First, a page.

Welcome to Yugoslavia

Screen Shot 2015-08-19 at 07.31.48

Boches beware

The old hatreds are stirring

At the end of his book Bismarck Herring: The German Poison, MEP and Parti de Gauche co-leader Jean-Luc Mélenchon, who was a presidential candidate in 2012 (he got 11.1% of the vote), points out that France retains independent military power, with, observes Dalrymple,

the clear implied message that Germany does not.

It was, says Dalrymple,

in the highest degree irresponsible

Screen Shot 2015-08-19 at 08.03.43to cobble together in a monetary union

two large countries – two large blocs of countries – with such different attitudes and interests. One of the justifications trotted out for the European Union is that it brings peace, as if, without it, Slovenia would attack Spain. In fact, by making neither living together nor divorce feasible, it is fostering a conflict such as that of the former Yugoslavia.

Notes on Germany and France

The Germans, Dalrymple explains,

have, or want to have, faith in their currency. The folk memory of inflations is still strong in Germany. Inflation is their bugbear and fiscal rectitude their policy, irrespective of who is in power. The rebuilding of the country and the achievement of monetary stability is their source of national pride. Financial rectitude is visible in their private lives: the Germans use credit cards far less than the French, let alone the British. When the German banks joined in the financial debauchery of the 1990s and 2000s, afraid of missing out, it turned out that they were no good at it. Speculation was not their forte.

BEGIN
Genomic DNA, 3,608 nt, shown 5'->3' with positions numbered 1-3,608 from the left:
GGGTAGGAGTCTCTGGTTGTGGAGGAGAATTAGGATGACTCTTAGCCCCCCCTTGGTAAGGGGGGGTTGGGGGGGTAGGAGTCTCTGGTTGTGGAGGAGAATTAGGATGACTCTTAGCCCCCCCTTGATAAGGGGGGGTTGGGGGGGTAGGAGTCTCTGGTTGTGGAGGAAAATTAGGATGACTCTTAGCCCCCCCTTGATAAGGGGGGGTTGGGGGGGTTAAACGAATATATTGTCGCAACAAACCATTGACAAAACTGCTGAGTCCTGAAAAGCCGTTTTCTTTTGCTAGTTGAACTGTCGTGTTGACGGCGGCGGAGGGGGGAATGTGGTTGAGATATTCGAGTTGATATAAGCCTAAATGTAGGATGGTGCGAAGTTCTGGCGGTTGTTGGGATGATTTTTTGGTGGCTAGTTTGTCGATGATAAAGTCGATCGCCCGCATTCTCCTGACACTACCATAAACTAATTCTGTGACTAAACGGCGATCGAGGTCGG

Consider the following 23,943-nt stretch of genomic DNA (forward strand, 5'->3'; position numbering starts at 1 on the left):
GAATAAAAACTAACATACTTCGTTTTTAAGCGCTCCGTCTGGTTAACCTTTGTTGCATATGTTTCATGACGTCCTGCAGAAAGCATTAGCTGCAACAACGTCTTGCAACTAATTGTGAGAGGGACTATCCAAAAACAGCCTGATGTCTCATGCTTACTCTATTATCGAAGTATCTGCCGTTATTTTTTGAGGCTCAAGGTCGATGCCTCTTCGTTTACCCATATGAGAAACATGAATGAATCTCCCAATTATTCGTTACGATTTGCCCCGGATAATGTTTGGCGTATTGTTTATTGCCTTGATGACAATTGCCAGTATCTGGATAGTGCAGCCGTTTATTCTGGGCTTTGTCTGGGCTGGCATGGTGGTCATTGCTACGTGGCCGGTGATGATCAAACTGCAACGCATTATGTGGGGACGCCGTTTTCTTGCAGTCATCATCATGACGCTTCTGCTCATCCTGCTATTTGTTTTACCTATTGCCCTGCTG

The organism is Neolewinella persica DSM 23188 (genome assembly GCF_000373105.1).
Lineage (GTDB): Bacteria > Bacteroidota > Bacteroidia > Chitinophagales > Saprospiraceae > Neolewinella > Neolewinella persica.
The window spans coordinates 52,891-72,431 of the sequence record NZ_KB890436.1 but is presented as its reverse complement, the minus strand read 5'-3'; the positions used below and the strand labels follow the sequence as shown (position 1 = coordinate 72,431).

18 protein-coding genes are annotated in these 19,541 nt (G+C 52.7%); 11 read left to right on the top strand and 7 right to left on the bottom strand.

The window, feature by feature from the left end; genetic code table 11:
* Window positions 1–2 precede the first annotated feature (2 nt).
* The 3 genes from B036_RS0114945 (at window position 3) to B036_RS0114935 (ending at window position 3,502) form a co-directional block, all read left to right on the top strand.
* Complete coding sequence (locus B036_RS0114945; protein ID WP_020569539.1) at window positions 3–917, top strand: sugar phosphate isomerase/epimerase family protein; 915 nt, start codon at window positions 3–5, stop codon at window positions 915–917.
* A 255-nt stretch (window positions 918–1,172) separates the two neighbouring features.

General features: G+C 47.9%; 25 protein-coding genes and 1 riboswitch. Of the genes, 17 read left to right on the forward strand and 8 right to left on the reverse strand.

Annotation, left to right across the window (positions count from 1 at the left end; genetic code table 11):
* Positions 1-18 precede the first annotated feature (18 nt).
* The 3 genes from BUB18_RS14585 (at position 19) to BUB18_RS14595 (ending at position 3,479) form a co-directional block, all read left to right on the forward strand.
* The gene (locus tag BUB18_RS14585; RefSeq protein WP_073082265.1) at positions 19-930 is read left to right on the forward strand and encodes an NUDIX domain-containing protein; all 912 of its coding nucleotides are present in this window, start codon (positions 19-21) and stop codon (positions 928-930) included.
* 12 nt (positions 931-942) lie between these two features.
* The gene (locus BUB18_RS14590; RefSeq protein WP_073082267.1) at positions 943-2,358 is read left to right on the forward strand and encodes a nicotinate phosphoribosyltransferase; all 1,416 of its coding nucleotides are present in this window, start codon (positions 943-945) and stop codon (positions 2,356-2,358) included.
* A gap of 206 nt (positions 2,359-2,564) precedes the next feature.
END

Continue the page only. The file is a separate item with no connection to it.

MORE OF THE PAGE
Screen Shot 2015-08-19 at 08.11.30As for the French, they

receive good value for their taxation. The country is conspicuously well-administered, as anyone who has driven through it will attest; and, in my experience, French bureaucrats, however much their onerous and Byzantine exactions may be detested, are much more intelligent and efficient than British ones. The French have a faith in their state which is in part justified. Its benefits are obvious every day; its stultifying effects are less evident except to the smaller proportion of the population that attempts something new.

The French duty to cheat the fiscal tyrants

In France there is, Dalrymple discerns,

a cultural predisposition to assume that while private profit is reprehensible, public expenditure paid for by tax is inherently good. This does not preclude a private avidity for money or a belief that cheating or deceiving the taxman is a proper sport, like cycling or swimming.

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